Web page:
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A Short Guide To A Severance Pay

A Short Guide to a Severance Pay

Losing your job can be a highly alarming state. In Ontario, many employees have a right to a severance payment at the end of their employment which minimizes some of the short-term financial anxiety of losing your job. In this article, we will try to understand how much and when such a payment is to be made at the termination of an employment.

What Is Severance Pay?

Severance is a payment awarded to an employee at the end of their employment that is distinct from the regular pay-in lieu of notice.

It is important to note that severance pay is dealt differently for federally regulated industries (i.e.: banking), for the purposes of this article we will only be following severance pay for provincially regulated industries, who are covered by the Employment Standards Act, 2000 (“ESA, 2002”). 

When Are You Entitled To Severance Pay Under The Employment Standards Act?

Provincially regulated employees, covered by the Employment Standards Act (some workers are not covered, i.e., agricultural workers) in Ontario, are entitled to severance pay if you have been dismissed by your employer or if the employee has been subject of lay-off or the discontinuance of a business.

Additionally, the employee is eligible for severance pay if he or she has worked for the employer for five or more than five years and either

  1. You are one of 50 or more employees who have been fired or laid off within 6 months; or
  2. Your employer has a payroll of $2.5 million or more.

Length Of Employment

As pointed out, consideration for severance is the length of service of the employee. Only employees who have been with the company for 5 or more years are considered to be qualified for severance pay. In case, an employee who has been terminated for just cause (i.e., illegal behaviour in the workplace) is also not entitled to severance.

On top of severance pay, another consideration at the termination of employment is Notice of Termination or payment in lieu of notice. If the employer plans to terminate an employee, then the employer is supposed to provide the employee with a written notice whose period varies from province to province and is dependent upon the length of the service.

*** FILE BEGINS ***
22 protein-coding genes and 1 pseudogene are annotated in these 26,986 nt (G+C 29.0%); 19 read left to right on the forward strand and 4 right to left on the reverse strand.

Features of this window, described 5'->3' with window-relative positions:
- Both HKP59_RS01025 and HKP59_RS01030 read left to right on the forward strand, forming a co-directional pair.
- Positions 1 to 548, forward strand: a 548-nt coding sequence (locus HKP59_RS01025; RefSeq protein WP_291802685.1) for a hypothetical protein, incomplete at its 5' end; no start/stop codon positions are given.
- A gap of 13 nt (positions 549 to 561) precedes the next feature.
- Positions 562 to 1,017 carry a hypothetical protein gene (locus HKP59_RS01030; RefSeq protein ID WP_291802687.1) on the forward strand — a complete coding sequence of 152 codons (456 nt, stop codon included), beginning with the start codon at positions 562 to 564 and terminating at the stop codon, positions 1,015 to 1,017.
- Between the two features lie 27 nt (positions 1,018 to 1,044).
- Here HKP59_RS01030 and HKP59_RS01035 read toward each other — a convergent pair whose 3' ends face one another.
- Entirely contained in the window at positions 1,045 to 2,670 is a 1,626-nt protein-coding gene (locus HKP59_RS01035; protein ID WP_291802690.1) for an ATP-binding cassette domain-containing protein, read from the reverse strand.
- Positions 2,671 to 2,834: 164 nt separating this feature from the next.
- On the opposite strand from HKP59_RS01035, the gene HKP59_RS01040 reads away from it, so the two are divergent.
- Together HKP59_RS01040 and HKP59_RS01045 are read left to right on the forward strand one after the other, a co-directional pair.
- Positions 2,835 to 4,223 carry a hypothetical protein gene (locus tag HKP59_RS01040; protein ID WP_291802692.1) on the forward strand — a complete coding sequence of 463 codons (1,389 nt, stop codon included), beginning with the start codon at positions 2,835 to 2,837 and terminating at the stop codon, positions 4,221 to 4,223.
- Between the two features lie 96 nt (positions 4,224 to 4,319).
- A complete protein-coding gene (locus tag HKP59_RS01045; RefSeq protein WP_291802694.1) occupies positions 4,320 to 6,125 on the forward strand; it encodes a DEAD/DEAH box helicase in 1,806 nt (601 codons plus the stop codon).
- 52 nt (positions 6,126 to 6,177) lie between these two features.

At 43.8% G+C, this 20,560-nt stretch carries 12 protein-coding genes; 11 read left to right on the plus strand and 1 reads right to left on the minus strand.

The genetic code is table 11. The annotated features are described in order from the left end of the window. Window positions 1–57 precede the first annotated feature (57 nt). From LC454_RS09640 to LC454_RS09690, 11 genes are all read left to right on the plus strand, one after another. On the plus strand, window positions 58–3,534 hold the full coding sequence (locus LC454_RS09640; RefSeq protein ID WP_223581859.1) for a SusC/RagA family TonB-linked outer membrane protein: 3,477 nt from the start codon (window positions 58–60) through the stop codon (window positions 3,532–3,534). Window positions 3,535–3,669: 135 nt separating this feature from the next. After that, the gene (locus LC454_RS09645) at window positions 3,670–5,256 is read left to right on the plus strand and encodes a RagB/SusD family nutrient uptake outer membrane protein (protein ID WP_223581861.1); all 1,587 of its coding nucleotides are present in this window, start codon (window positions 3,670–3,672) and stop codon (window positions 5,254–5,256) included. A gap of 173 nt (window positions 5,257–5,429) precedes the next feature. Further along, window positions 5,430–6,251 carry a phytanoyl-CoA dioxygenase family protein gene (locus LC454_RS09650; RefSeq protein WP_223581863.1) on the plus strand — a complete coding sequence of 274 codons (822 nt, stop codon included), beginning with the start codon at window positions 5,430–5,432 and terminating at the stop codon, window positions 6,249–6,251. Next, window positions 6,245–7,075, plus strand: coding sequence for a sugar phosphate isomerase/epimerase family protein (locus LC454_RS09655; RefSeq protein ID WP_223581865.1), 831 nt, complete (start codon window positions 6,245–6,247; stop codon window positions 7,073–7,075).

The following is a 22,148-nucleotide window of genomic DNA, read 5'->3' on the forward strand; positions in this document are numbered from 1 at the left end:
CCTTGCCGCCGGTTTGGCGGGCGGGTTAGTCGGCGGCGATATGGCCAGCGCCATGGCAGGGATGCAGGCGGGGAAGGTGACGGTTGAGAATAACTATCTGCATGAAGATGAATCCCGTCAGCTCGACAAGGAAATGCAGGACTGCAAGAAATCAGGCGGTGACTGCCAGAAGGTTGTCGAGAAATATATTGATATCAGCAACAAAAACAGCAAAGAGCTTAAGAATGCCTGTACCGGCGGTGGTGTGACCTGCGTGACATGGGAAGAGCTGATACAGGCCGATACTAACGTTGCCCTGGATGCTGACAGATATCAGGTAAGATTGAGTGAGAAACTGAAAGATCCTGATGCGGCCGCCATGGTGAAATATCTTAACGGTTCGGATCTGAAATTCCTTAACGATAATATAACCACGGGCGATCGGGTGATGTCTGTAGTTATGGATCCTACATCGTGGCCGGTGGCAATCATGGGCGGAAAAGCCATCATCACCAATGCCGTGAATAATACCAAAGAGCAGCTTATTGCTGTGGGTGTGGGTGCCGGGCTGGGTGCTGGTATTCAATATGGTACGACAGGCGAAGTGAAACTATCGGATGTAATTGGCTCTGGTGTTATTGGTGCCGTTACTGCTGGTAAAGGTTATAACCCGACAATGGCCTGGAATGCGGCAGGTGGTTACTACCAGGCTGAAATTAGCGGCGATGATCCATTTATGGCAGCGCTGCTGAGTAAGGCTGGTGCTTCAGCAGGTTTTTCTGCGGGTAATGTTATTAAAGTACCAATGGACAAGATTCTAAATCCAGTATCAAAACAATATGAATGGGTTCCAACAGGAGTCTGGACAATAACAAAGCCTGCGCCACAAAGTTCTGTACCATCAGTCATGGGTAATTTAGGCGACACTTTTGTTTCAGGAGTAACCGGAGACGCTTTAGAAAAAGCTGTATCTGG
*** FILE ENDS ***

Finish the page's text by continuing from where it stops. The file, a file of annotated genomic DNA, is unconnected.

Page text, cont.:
How Much Severance You Might Be Entitled To?

There are certain rules for how much severance should be awarded to employees, however certain factors have led to courts increasing the amount. The basic severance entitlement as stipulated by the ESA, 2002 is 1 week’s compensation for every year worked (and for the remaining months completed for the year as an employee at the job), to a maximum of 26 weeks.

When Is Severance Payment Due?

Severance has to be paid either 1 week after the last day of employment or at the next pay period, whichever is later. However, by obtaining an order from the Ministry of Labour orders, or if agreed to in writing, the severance pay can be paid out in small installments.

Undoubtedly, losing your job can be a challenging time for families. To ensure that you are getting the due amount of severance you owe, you should engage the services of an employment lawyer to review your case. A skilled lawyer at Ayaz Mehdi Professional Corporation can assess your case professionally.

Disclaimer:  Kindly note that sending or receiving information through this site does not establish a solicitor-client relationship. Legal matters are fact-specific, and the law is variably changing. The views expressed and the content provided on this blog are general guidelines and cannot substitute for proper legal advice. Schedule your legal consultation by clicking here: Let’s meet!

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